On direct appeal, we held that the trial court did not abuse its discretion by precluding the testimony of McAdoo as a sanction for failing to disclose the witness.  We concluded that the state would have had no reasonable means of rectifying the prejudice to the state.  We also concluded that “McAdoo’s testimony was not crucial to Patterson’s defense,” that it would have been cumulative and would have impeached only the testimony of other witnesses regarding the timeframe of earlier events leading up to the murders.  Patterson, 587 N.W.2d at 51.  We concluded that “[t]he preclusion of such testimony did not impede Patterson’s ability to present a defense.”  Id.

Patterson has revived the evidentiary ruling regarding witness McAdoo to support his postconviction claim that he was denied effective assistance of counsel at trial.  The postconviction court denied the claim without an evidentiary hearing, relying in part on the determination in our earlier opinion that Patterson was not prejudiced by the preclusion of McAdoo’s testimony. 

            In order to support his ineffective-assistance claims, Patterson must allege facts that demonstrate (1) that his trial counsel’s performance fell below an objective standard of reasonableness, which we refer to as the performance prong; and (2) that there is a reasonable probability that, but for counsel’s errors, the result of the murder trial would have been different, which we refer to as the prejudice prong.  Gates v. State, 398 N.W.2d 558, 561 (Minn. 1987) (citing Strickland v. Washington, 466 U.S. 668, 694 (1984)).  We need not address both the performance and prejudice prongs if one is determinative.  Strickland, 466 U.S. at 697.  In our case, the prejudice prong is determinative.

Under the prejudice prong, Patterson must allege facts that demonstrate that there is a reasonable probability that, but for his counsel’s errors, the result of the trial would have been different.  “A reasonable probability is a probability sufficient to undermine confidence in the outcome.”  Gates, 398 N.W.2d at 561 (quoting Strickland, 466 U.S. at 694). Under Strickland, Patterson has the burden of actually showing that, absent counsel’s errors, the jury would have had a reasonable doubt respecting guilt and thus the outcome of the trial would likely have been different.  466 U.S. at 694; Gates, 398 N.W.2d at 563.  On direct appeal, however, we considered the consequences of trial counsel’s failure to give notice of the witness and concluded that the preclusion of McAdoo’s testimony was not prejudicial.  “McAdoo’s testimony would have been cumulative and covered a time frame hours before the murders.  The preclusion of such testimony did not impede Patterson’s ability to present a defense.”  Patterson, 587 N.W.2d at 51.[2]  Since Patterson cannot satisfy the prejudice prong of Strickland, he is not entitled to an evidentiary hearing.  We hold that Patterson’s ineffective assistance of counsel claim fails the prejudice prong of Strickland v. Washington and that the postconviction court did not abuse its discretion by denying the claim without evidentiary hearing.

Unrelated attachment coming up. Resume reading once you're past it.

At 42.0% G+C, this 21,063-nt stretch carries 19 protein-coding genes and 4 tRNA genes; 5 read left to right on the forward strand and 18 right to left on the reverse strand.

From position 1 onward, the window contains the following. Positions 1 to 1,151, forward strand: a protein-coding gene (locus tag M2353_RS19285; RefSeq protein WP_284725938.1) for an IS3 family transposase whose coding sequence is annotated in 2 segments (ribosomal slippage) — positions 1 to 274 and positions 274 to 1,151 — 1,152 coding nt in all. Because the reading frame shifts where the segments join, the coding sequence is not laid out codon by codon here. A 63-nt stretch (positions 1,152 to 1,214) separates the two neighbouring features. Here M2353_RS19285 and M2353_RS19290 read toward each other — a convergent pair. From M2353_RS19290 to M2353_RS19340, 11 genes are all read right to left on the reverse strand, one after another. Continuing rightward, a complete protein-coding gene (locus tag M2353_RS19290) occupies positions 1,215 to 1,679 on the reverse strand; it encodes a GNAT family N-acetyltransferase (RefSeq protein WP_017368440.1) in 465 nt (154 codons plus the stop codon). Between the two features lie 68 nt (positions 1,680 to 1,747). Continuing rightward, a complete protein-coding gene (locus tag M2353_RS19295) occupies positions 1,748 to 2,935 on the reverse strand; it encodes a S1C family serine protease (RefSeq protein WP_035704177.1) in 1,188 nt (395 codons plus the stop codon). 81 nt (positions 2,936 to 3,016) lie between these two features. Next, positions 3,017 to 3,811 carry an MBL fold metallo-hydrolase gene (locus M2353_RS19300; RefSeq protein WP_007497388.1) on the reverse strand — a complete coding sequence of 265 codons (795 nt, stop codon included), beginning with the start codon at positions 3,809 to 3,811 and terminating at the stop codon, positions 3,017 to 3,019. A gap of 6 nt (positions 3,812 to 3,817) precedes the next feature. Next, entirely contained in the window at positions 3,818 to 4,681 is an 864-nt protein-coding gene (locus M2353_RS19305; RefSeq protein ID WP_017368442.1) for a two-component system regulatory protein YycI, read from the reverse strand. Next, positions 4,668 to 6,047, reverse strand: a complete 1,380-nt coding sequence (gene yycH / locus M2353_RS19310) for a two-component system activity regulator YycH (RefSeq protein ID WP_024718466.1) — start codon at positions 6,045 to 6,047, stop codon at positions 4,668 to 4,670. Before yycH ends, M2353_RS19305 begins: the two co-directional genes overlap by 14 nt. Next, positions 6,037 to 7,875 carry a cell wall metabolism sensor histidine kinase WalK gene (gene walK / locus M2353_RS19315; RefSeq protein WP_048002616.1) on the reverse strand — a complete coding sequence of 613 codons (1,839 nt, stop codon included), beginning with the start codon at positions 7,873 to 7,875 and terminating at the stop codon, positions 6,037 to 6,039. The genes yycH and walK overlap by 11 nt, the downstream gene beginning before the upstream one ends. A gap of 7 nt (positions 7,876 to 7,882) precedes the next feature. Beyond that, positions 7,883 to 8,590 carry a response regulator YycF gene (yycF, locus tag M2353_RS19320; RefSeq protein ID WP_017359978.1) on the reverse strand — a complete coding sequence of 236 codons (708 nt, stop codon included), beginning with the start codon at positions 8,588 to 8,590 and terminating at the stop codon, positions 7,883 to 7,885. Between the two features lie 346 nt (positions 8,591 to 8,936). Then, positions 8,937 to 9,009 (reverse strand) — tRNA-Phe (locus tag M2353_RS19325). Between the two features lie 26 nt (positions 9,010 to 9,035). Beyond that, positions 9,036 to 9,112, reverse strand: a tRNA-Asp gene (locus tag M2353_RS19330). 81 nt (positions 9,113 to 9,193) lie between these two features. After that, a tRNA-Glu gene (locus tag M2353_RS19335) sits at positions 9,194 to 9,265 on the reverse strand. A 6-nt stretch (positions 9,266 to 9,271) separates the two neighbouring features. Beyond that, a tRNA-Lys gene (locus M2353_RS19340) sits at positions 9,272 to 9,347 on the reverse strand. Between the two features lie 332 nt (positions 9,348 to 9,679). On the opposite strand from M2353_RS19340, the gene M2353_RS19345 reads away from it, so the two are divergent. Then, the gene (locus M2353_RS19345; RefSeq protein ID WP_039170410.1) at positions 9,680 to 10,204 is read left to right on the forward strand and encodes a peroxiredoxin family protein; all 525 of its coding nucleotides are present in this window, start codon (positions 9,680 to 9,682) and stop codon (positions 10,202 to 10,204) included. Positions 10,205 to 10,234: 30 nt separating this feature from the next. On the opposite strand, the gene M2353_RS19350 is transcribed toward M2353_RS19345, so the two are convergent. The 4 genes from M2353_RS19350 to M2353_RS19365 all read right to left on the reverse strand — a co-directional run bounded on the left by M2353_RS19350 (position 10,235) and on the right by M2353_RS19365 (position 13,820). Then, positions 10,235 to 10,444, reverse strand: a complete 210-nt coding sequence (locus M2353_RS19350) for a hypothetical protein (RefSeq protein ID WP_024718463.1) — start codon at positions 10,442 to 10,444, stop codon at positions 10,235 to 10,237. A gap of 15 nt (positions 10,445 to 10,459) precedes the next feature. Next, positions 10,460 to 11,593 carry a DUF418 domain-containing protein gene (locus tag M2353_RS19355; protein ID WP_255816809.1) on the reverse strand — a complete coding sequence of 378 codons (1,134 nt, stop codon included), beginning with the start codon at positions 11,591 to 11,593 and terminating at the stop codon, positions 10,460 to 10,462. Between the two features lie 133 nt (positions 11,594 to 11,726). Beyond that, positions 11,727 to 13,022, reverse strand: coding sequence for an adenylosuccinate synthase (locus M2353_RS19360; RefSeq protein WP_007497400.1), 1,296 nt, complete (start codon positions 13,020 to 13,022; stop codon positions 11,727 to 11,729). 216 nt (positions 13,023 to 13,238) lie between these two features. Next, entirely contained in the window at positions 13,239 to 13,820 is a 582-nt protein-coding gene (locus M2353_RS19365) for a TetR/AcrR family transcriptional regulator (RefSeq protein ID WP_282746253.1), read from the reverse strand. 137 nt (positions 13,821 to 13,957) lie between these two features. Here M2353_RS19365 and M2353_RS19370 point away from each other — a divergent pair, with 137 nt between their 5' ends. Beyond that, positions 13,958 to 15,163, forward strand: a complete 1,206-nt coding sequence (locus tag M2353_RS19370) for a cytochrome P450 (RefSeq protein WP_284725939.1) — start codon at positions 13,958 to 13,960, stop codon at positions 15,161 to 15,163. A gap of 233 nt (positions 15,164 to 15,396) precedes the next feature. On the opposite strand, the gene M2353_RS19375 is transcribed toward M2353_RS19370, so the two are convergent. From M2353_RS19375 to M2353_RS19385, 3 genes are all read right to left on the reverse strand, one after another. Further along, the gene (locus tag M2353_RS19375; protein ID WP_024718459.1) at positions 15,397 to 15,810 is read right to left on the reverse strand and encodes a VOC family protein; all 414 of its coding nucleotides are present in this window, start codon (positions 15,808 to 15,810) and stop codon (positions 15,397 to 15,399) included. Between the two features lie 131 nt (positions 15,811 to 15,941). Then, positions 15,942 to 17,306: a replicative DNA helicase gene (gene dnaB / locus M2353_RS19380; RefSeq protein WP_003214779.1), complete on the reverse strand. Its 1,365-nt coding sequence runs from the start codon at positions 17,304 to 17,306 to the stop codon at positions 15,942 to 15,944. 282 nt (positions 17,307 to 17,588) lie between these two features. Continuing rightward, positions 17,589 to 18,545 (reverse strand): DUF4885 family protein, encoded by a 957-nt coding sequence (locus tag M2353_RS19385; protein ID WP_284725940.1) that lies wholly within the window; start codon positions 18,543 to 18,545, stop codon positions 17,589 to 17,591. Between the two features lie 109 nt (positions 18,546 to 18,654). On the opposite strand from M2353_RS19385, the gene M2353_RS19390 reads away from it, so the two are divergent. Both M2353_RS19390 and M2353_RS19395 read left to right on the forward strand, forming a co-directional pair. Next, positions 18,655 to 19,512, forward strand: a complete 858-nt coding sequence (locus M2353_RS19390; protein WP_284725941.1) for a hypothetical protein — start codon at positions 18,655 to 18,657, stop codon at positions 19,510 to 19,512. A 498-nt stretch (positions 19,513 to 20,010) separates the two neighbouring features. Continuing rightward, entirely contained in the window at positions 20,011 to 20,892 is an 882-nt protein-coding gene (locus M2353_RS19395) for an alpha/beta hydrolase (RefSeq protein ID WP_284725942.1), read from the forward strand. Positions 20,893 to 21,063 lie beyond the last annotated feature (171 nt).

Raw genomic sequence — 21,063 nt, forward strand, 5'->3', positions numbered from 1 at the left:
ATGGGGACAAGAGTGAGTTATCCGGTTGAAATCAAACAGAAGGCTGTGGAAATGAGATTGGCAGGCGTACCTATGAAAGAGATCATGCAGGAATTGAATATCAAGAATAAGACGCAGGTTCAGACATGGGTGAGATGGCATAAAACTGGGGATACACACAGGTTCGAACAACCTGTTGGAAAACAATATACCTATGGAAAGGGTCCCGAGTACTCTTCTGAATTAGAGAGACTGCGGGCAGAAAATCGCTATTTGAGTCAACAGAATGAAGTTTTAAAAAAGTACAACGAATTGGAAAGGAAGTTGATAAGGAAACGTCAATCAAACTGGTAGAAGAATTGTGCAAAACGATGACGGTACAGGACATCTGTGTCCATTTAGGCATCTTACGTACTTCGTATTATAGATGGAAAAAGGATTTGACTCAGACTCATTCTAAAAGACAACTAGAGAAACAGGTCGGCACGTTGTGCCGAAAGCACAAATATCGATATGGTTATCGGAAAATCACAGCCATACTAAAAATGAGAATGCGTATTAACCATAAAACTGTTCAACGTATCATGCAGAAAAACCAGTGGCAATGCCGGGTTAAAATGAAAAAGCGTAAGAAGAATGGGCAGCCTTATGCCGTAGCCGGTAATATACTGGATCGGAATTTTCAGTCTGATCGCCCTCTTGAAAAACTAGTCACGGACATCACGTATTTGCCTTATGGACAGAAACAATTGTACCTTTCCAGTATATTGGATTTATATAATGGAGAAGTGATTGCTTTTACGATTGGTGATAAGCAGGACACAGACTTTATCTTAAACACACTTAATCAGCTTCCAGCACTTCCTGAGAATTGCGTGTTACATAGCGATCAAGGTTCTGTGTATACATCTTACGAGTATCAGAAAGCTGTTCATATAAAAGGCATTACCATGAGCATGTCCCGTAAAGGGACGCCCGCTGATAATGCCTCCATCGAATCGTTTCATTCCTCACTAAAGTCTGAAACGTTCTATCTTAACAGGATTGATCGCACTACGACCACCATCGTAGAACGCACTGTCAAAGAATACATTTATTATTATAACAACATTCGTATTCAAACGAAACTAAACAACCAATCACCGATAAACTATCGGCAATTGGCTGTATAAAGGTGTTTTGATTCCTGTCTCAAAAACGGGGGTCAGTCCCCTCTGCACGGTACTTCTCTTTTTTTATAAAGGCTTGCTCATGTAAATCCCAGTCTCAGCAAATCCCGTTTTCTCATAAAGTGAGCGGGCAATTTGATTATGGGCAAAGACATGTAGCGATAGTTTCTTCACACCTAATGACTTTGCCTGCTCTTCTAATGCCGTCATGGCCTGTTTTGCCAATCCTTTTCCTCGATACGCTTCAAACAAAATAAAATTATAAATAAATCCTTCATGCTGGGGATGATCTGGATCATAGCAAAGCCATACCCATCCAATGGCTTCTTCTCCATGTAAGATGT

We next consider Patterson’s allegation that the trial court was without jurisdiction because “various elements of the offense were not charged in the complaint, or found by the jury.”  Patterson has failed to identify the “various elements” not charged or found by the jury, and we have made plain that an evidentiary hearing is not required when the allegations in a postconviction petition are merely argumentative assertions without factual support.  Ferguson v. State, 645 N.W.2d 437, 446 (Minn. 2002).  We conclude that Patterson’s allegations regarding jurisdiction are mere argumentative assertions without any factual support and that an evidentiary hearing is not required. 

Finally, we consider Patterson’s claim that he has been denied access to the trial record.  Patterson alleges that the trial record has been destroyed.  The record, however, has been retained by the Hennepin County Court Administrator, having been returned to the court administrator after judgment had been entered on Patterson’s direct appeal.  See Minn. R. Crim. P. 29.03, subd. 4 and 28.02, subd. 9; Minn. R. Civ. App. P. 111.04 and 136.03, subd. 2.  We hold that there is no merit to Patterson’s claim that he has been denied access to the record.

Affirmed.



[1]            Patterson suggests that this standard is improper in light of the United States Supreme Court decision of Miller-El v. Cockrell, ___ U.S.___, 123 S. Ct. 1029 (2003).  But Miller-El involves the jurisdictional prerequisite for obtaining review of the denial of habeas relief under the federal Antiterrorism and Effective Death Penalty Act of 1996 and is therefore inapposite here.  See Miller-El, 123 S.Ct. at 1034.

[2]          That the preclusion of McAdoo’s testimony was not prejudicial to Patterson is no longer open to review.  See Zenanko v. State, 587 N.W.2d 642, 645 (Minn. 1998) (basing claim on an issue “specifically addressed on direct appeal is without merit.”); Black v. State, 560 N.W.2d 83, 86 (Minn. 1997).